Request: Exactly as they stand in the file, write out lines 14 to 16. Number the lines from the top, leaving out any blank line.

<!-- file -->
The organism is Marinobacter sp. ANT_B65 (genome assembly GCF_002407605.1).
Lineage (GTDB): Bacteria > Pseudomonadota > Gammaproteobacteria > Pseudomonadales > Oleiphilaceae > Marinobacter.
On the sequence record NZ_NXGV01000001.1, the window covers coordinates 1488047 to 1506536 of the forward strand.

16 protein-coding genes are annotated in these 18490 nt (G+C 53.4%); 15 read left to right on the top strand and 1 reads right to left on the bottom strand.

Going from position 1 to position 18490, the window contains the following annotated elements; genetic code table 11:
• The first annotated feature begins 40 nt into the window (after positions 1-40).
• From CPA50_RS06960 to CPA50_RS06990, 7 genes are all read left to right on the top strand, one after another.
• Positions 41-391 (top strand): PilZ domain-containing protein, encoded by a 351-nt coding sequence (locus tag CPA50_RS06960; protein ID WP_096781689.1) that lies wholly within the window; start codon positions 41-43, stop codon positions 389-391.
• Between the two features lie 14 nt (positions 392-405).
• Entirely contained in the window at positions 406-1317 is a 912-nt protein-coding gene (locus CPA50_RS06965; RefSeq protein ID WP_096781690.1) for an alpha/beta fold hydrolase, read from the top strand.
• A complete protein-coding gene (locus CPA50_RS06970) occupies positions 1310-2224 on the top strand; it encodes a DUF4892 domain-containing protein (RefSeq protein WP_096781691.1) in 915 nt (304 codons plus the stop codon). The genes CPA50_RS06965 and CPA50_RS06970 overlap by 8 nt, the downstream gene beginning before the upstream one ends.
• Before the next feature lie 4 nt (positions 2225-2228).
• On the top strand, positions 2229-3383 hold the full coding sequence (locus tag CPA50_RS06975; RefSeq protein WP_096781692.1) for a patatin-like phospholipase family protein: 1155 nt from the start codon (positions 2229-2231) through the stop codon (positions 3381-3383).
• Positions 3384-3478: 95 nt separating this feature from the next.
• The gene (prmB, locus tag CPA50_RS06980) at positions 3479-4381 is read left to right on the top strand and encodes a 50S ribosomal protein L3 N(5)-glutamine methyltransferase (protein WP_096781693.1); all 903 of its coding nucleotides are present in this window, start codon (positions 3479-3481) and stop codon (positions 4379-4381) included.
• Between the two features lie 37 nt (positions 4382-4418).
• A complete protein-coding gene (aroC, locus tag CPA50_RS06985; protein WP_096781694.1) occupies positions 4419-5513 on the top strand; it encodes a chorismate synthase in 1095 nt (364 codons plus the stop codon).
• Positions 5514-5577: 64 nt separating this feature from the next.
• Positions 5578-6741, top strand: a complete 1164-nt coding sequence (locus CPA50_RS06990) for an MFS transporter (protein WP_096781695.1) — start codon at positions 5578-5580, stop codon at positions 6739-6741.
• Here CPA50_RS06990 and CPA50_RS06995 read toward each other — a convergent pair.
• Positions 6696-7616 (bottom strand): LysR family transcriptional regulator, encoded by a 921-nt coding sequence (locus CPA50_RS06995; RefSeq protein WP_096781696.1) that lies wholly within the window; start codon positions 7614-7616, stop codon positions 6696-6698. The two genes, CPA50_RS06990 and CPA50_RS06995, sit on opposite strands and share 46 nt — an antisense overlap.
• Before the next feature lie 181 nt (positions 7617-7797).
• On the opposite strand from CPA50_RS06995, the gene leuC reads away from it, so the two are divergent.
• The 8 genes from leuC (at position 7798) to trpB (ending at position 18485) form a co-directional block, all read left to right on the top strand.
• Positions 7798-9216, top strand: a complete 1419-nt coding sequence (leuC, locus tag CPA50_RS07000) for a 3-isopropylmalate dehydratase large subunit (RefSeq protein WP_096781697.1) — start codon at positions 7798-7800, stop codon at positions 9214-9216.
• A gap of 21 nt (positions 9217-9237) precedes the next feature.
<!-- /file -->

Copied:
• Positions 3384-3478: 95 nt separating this feature from the next.
• The gene (prmB, locus tag CPA50_RS06980) at positions 3479-4381 is read left to right on the top strand and encodes a 50S ribosomal protein L3 N(5)-glutamine methyltransferase (protein WP_096781693.1); all 903 of its coding nucleotides are present in this window, start codon (positions 3479-3481) and stop codon (positions 4379-4381) included.
• Between the two features lie 37 nt (positions 4382-4418).